For a tough tiger like Rooney, sending him off would have been the worst possible thing to do and Clattenburg knew it.  Boys from the wrong side of the tracks love getting suspended; it’s a badge of honour.  Thankfully, Clattenburg had another trick up his sleeve.  The most powerful weapon of them all.  Love.

Rather than give Rooney the 4,000th red card of his career, Clattenburg took everyone in the DW Stadium by surprise and fixed England’s Number 9 with a hug.  The rationale was obvious.  Wayne didn’t need another early bath; what he really needed was a friendly squeeze from an authority figure.  I was acting up in the playground once and, instead of the usual 100 lines and a short stint outside the headmaster’s office, a rather matronly teacher opted for the more creative punishment of giving me a hug.  Mortified beyond belief, I was as good as gold for weeks.  And so, it transpired (for a while at least…), was Wayne.  2-nil to Clattenburg.


And so to recent events.  Lifestyle coaching was probably the last thing on Adam Lallana’s mind as he contested various decisions in December’s clash against Everton.  However, noticing a marked uptick in the acerbic nature of Lallana’s dialogue from previous encounters, Clattenburg hit back with a warning about letting success go to your head.  “You’ve changed.  You didn’t use to be like this before you played for England,” remarked Clattenburg, with all the nervous energy of someone sensing they were about to be dumped by a loved one on the cusp of fame.

Lallana ought to have known better than to try it on with an official who was by now well known for refereeing the man as well as the player.  There was a subtle but very obvious undertone to Clattenburg’s retort.  We all knew what Clatts was really trying to say.  “Shut up, you floppy-haired chopper.  You and your pre-pubescent beard only got picked for England because it was a friendly and Theo Walcott was injured.  You’re a mid-table player at best and I have a much better haircut and tan than you”.

Being a cry-baby, La La went straight to his mother and grassed him up.  But the powers that be weren’t having any of it.  The Football Association told Lallana to dry his eyes and stop being such a sniveling hypocrite.  Or words to that effect.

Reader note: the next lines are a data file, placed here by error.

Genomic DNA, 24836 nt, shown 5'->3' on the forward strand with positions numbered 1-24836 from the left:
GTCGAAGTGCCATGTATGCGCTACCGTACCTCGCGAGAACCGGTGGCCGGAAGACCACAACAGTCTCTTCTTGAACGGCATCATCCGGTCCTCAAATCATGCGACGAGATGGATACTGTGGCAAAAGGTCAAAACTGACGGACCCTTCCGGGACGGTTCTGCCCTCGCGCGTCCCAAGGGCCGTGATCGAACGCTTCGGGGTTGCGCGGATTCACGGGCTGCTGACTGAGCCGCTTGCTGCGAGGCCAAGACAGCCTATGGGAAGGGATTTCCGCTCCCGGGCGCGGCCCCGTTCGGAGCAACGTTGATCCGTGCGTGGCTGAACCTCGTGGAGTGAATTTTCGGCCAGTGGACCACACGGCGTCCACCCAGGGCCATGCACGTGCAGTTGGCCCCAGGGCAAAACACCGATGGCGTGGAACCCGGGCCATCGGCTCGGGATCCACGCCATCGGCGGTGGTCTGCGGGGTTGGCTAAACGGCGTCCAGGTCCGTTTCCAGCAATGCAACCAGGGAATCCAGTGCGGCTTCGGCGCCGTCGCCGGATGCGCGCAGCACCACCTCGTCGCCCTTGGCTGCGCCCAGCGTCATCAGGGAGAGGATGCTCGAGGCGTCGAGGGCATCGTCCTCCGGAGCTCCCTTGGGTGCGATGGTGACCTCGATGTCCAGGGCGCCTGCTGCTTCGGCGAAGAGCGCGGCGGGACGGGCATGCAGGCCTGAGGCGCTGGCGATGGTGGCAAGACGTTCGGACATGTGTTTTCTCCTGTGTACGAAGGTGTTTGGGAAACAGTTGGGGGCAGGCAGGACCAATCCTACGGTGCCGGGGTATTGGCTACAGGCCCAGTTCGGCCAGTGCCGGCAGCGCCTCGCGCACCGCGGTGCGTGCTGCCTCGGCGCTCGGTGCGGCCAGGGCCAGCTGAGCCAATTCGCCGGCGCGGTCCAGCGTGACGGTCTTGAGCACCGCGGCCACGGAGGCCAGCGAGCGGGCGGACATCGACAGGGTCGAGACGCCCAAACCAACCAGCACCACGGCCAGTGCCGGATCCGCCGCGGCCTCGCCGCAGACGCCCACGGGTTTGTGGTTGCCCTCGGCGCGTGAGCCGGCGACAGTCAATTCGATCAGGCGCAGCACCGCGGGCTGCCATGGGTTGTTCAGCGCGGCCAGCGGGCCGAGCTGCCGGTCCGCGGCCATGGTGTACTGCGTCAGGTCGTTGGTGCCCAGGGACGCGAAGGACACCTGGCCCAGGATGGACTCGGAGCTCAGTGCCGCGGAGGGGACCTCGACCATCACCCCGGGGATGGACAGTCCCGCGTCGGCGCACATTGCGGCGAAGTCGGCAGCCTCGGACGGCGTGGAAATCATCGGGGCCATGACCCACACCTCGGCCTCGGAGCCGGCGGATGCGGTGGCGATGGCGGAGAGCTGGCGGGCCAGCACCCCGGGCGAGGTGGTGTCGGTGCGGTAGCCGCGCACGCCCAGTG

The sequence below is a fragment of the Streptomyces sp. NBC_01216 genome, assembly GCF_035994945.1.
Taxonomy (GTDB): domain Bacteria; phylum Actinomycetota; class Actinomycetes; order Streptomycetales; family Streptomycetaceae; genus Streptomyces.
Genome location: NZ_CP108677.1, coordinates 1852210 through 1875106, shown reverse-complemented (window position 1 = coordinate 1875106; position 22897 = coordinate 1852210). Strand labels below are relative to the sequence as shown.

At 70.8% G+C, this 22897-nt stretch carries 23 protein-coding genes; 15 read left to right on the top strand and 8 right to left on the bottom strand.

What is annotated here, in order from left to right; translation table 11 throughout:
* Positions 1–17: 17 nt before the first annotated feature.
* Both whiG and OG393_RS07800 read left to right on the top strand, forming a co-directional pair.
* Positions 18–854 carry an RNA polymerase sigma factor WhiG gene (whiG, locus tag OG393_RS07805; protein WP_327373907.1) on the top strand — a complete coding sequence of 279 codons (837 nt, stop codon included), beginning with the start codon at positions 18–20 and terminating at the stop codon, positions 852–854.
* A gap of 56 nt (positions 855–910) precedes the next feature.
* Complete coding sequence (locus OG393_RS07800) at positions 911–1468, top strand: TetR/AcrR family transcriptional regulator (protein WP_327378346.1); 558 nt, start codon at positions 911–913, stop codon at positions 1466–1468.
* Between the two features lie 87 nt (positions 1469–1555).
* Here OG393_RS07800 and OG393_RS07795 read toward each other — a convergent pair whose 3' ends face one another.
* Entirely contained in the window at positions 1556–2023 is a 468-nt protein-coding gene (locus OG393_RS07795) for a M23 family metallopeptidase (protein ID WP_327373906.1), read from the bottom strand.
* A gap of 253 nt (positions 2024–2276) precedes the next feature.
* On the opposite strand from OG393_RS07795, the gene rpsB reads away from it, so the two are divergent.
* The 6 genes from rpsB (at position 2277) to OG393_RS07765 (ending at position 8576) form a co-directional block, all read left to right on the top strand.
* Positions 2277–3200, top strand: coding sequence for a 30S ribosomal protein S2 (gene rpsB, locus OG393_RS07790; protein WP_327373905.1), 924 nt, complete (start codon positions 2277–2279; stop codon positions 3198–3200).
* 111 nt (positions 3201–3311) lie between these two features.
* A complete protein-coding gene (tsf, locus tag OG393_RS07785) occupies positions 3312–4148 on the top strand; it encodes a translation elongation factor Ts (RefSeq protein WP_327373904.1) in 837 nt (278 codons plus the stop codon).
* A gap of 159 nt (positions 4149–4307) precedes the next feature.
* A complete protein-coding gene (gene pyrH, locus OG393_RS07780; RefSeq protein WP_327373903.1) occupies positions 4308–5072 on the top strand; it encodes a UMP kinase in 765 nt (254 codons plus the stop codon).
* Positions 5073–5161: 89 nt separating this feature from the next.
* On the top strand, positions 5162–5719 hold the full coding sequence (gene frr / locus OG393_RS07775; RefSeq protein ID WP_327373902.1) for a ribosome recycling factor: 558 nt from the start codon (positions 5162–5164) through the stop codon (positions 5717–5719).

Like anyone else in the education sector, Clattenburg knows that he’s dealing with the leaders of the future.  Today’s mouthy winger is tomorrow’s first team coach.  That racist centre-back you dealt with a few weeks back will be the manager of side battling against relegation one day.  Getting through to troubled youths at the earliest possible stage is key.  Solve the problem early on and they won’t spend the rest of their lives causing trouble for themselves and others around them.  Adam Lallana may not know it yet, but Mark Clattenburg is probably the only reason why Lallana isn’t in a young offender’s institute.


Twelve months from now, when Lallana is still languishing on a tiny handful of international caps, Clattenburg has nicely teed up the narrative for a great running joke.  Every time Lallana treats him to another foul-mouthed tirade, all Clattenburg has to do is gently enquire on how his England career is progressing.  Sometimes, in a room full of arseholes, it helps to be the biggest arsehole.  If I were Clattenburg, I’d whisper “superstar” in his Lallana’s ear every time I whizzed past him in my shiny black outfit.

Graham Poll tells a story about how Kevin Keegan once stormed into the Officials’ Dressing Room after a particularly feisty encounter.  Keegan’s blood was racing as he launched into a rant about various mistakes that Poll and his assistants had supposedly made during the game.  Poll sat there quietly until Keegan eventually ran out of steam and headed back towards the exit.  At which point, just as Keegan was on his way out the door, Poll politely enquired, “Kevin.  Did it hurt when you fell off your bike in Superstars?”


Players (and managers) need to get on board with the idea that, if they give it out, then they are going to have to learn to take it too.  Respect, as Adam Lallana is finding out, cuts both ways.

There’s a better person in all of us and sometimes it just needs a Tier 1 referee to tease them out.  Ask the footballer to retreat the full ten yards and you will have a correctly taken free-kick.  Ask the human being to retreat the full ten yards and you will have correctly taken free-kicks for life.  If all it takes is a few terse words from Uncle Mark to keep a multimillionaire 23 year old’s feet on the ground, then go for it I say.

I believe it was that other great social reformer, Mahatma Gandhi, who said, “Be the change you want to see in the world”.  We’ve all heard this quote, but how many of us actually put our good intentions into practice?  Mark Clattenburg is out there making the world a better place.  One premiership footballer at a time.

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 “Hey Adam, could you get me Stevie G’s autograph at the next England camp?”

“Hey Adam, could you get me Stevie G’s autograph at the next England camp?”